A Westminster committee has launched an inquiry to examine how Scotland is impacted by UK welfare policies.
The Scottish Affairs Committee inquiry will look at how policies such as Universal Credit (UC) and the two-child limit impact the country.
It will also consider the possible implications of the transfer of welfare powers to Scotland over the next few years.
The Scotland Act of 2016 set out that welfare powers including disability and carers benefits would be devolved to the Scottish Parliament as part of the biggest transfer of powers since devolution in 1999.
Launched on Tuesday at Citizens Advice Scotland in Glasgow, the inquiry is now open for submissions regarding a number of aspects of welfare policy, such as evaluating how UC is working in Scotland and whether any issues created by it are specific to the country compared with the rest of the UK.
It will also seek views on how the benefit cap has impacted people in Scotland and will consider whether some communities have been disproportionately affected.
The level of co-operation between the UK and Scottish governments regarding the devolution of new welfare powers will also be scrutinised as part of the inquiry, as well as how these can be transferred safely and securely.
Stakeholders will have until 5pm on August 2 to submit written evidence to the inquiry.
Committee chairman Pete Wishart MP said: “Universal Credit is designed to make claiming benefits simpler and more beneficial, but most of us are aware that the policy has been fraught with issues from the start.
“Scotland was one of the first places UC was trialled and my committee wants to find out what impact it’s had on the everyday lives of Scottish people, and what the UK Government can do to make it better.
“We’re also going through the biggest transition of powers since devolution in 1999 and it’s vital that welfare responsibilities are transferred smoothly to ensure continuity of payments for benefits claimants.”
Citizens Advice Scotland chief executive Derek Mitchell said: “The Citizens Advice network in Scotland helps and advocates for hundreds of thousands of people each year, and we welcome this inquiry.
“We have seen on the front line the impact of social security reform on vulnerable people and low-income families.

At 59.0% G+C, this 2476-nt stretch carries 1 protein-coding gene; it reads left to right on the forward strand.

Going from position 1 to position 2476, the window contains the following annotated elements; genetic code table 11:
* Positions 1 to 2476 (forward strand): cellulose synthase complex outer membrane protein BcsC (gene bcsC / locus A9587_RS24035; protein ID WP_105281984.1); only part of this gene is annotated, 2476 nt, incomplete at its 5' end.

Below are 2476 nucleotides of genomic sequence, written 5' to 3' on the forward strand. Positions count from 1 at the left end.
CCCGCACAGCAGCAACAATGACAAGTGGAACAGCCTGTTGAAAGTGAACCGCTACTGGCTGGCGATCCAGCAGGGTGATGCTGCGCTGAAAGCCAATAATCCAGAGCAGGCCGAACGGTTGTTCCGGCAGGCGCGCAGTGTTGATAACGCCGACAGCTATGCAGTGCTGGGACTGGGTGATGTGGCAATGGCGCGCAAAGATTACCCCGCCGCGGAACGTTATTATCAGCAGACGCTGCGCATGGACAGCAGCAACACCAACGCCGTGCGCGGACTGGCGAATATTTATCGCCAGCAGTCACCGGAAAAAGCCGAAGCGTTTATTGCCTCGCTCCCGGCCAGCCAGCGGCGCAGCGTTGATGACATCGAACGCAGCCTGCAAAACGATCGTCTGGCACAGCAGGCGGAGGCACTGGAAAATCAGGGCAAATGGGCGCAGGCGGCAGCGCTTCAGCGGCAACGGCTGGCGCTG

“The new powers over social security offer the chance to design a fairer system in Scotland but we also want to see change across the UK.
“People need to know that if they are struggling, then their local Citizens Advice Bureau is there to help. We can assist people in making claims around Universal Credit and ensure people are getting the benefits they are entitled to.”
Social Security Secretary Shirley-Anne Somerville MSP said: “I welcome this investigation from the Committee. There is a mountain of evidence that Universal Credit is pushing people into hardship, rent arrears and poverty.
“In Scotland alone, policies being pursued by the UK Government are expected to lead to a reduction in social security spending of £3.7 billion in 2020-21 and we have invested more than £125 million in 2019-20 to mitigate the damaging impact of welfare cuts for people and protect people on low incomes.
“We continue to call on the UK Government to fix the fundamental flaws within Universal Credit and estimate that every month around 7,000 claimants on average in Scotland are being transferred by the DWP to a broken Universal Credit system that is not fit for purpose – and this must stop.
“We’ve used the very limited powers we have over Universal Credit to give people more choice – to pay housing costs directly to landlords and to change the frequency of payments.
“We are also working towards getting agreement from the DWP to introduce split payments to give everyone access to an independent income.”
A UK Government spokesman said: “Universal Credit is a force for good and over 1.8 million people are receiving the benefit successfully.
“The UK unemployment rate is at its lowest level since 1974, 14.8 million people are now employed in higher skilled roles and wages continue to outstrip inflation.”
“Meanwhile, Scotland has significant welfare powers, can top-up existing benefits, pay discretionary payments and create entirely new benefits altogether.”